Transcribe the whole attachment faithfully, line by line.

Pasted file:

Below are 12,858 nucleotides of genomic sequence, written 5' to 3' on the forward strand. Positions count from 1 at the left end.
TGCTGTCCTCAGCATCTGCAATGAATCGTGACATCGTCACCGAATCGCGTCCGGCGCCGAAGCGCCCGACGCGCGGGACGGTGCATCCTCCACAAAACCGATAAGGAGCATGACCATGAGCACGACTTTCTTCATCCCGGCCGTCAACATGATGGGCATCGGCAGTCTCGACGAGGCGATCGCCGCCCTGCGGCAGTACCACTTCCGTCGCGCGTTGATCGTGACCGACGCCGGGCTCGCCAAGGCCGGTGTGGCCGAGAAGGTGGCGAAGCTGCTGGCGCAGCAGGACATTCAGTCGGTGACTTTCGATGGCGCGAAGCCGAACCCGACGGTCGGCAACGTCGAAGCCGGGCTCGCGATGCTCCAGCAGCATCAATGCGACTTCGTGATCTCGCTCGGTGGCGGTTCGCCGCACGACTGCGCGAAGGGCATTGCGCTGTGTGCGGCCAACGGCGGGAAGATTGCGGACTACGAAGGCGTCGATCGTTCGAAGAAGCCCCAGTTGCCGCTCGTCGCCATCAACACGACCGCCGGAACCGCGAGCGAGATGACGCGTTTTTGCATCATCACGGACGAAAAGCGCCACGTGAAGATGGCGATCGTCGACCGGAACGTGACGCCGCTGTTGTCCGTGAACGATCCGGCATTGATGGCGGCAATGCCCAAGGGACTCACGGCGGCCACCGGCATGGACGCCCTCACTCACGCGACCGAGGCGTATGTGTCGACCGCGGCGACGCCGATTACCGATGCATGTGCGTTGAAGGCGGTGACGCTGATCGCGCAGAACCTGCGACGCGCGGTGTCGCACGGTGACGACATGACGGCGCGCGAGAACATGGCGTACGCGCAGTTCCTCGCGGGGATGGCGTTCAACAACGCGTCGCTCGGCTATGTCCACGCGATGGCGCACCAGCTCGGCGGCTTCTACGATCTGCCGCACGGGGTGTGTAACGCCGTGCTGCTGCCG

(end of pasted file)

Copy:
Below are 12,858 nucleotides of genomic sequence, written 5' to 3' on the forward strand. Positions count from 1 at the left end.
TGCTGTCCTCAGCATCTGCAATGAATCGTGACATCGTCACCGAATCGCGTCCGGCGCCGAAGCGCCCGACGCGCGGGACGGTGCATCCTCCACAAAACCGATAAGGAGCATGACCATGAGCACGACTTTCTTCATCCCGGCCGTCAACATGATGGGCATCGGCAGTCTCGACGAGGCGATCGCCGCCCTGCGGCAGTACCACTTCCGTCGCGCGTTGATCGTGACCGACGCCGGGCTCGCCAAGGCCGGTGTGGCCGAGAAGGTGGCGAAGCTGCTGGCGCAGCAGGACATTCAGTCGGTGACTTTCGATGGCGCGAAGCCGAACCCGACGGTCGGCAACGTCGAAGCCGGGCTCGCGATGCTCCAGCAGCATCAATGCGACTTCGTGATCTCGCTCGGTGGCGGTTCGCCGCACGACTGCGCGAAGGGCATTGCGCTGTGTGCGGCCAACGGCGGGAAGATTGCGGACTACGAAGGCGTCGATCGTTCGAAGAAGCCCCAGTTGCCGCTCGTCGCCATCAACACGACCGCCGGAACCGCGAGCGAGATGACGCGTTTTTGCATCATCACGGACGAAAAGCGCCACGTGAAGATGGCGATCGTCGACCGGAACGTGACGCCGCTGTTGTCCGTGAACGATCCGGCATTGATGGCGGCAATGCCCAAGGGACTCACGGCGGCCACCGGCATGGACGCCCTCACTCACGCGACCGAGGCGTATGTGTCGACCGCGGCGACGCCGATTACCGATGCATGTGCGTTGAAGGCGGTGACGCTGATCGCGCAGAACCTGCGACGCGCGGTGTCGCACGGTGACGACATGACGGCGCGCGAGAACATGGCGTACGCGCAGTTCCTCGCGGGGATGGCGTTCAACAACGCGTCGCTCGGCTATGTCCACGCGATGGCGCACCAGCTCGGCGGCTTCTACGATCTGCCGCACGGGGTGTGTAACGCCGTGCTGCTGCCG